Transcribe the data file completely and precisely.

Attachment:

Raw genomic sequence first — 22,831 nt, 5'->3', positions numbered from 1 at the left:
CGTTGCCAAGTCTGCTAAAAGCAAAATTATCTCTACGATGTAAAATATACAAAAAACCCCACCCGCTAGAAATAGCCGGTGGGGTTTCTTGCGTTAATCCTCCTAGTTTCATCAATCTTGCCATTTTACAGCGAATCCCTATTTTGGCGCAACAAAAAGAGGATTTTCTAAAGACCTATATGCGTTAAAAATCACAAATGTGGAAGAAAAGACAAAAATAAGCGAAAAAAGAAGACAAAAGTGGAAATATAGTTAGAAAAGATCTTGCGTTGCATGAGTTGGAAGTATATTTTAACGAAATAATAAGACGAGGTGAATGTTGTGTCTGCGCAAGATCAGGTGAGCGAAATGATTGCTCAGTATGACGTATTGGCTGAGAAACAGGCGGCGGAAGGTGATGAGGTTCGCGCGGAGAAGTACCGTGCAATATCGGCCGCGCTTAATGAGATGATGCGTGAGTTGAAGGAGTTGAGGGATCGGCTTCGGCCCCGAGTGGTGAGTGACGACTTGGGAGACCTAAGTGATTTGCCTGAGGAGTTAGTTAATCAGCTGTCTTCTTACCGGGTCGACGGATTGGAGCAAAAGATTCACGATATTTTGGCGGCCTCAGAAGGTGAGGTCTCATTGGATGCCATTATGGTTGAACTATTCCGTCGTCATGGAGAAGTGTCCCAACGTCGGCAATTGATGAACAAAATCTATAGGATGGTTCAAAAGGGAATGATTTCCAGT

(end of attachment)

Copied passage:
Raw genomic sequence first — 22,831 nt, 5'->3', positions numbered from 1 at the left:
CGTTGCCAAGTCTGCTAAAAGCAAAATTATCTCTACGATGTAAAATATACAAAAAACCCCACCCGCTAGAAATAGCCGGTGGGGTTTCTTGCGTTAATCCTCCTAGTTTCATCAATCTTGCCATTTTACAGCGAATCCCTATTTTGGCGCAACAAAAAGAGGATTTTCTAAAGACCTATATGCGTTAAAAATCACAAATGTGGAAGAAAAGACAAAAATAAGCGAAAAAAGAAGACAAAAGTGGAAATATAGTTAGAAAAGATCTTGCGTTGCATGAGTTGGAAGTATATTTTAACGAAATAATAAGACGAGGTGAATGTTGTGTCTGCGCAAGATCAGGTGAGCGAAATGATTGCTCAGTATGACGTATTGGCTGAGAAACAGGCGGCGGAAGGTGATGAGGTTCGCGCGGAGAAGTACCGTGCAATATCGGCCGCGCTTAATGAGATGATGCGTGAGTTGAAGGAGTTGAGGGATCGGCTTCGGCCCCGAGTGGTGAGTGACGACTTGGGAGACCTAAGTGATTTGCCTGAGGAGTTAGTTAATCAGCTGTCTTCTTACCGGGTCGACGGATTGGAGCAAAAGATTCACGATATTTTGGCGGCCTCAGAAGGTGAGGTCTCATTGGATGCCATTATGGTTGAACTATTCCGTCGTCATGGAGAAGTGTCCCAACGTCGGCAATTGATGAACAAAATCTATAGGATGGTTCAAAAGGGAATGATTTCCAGT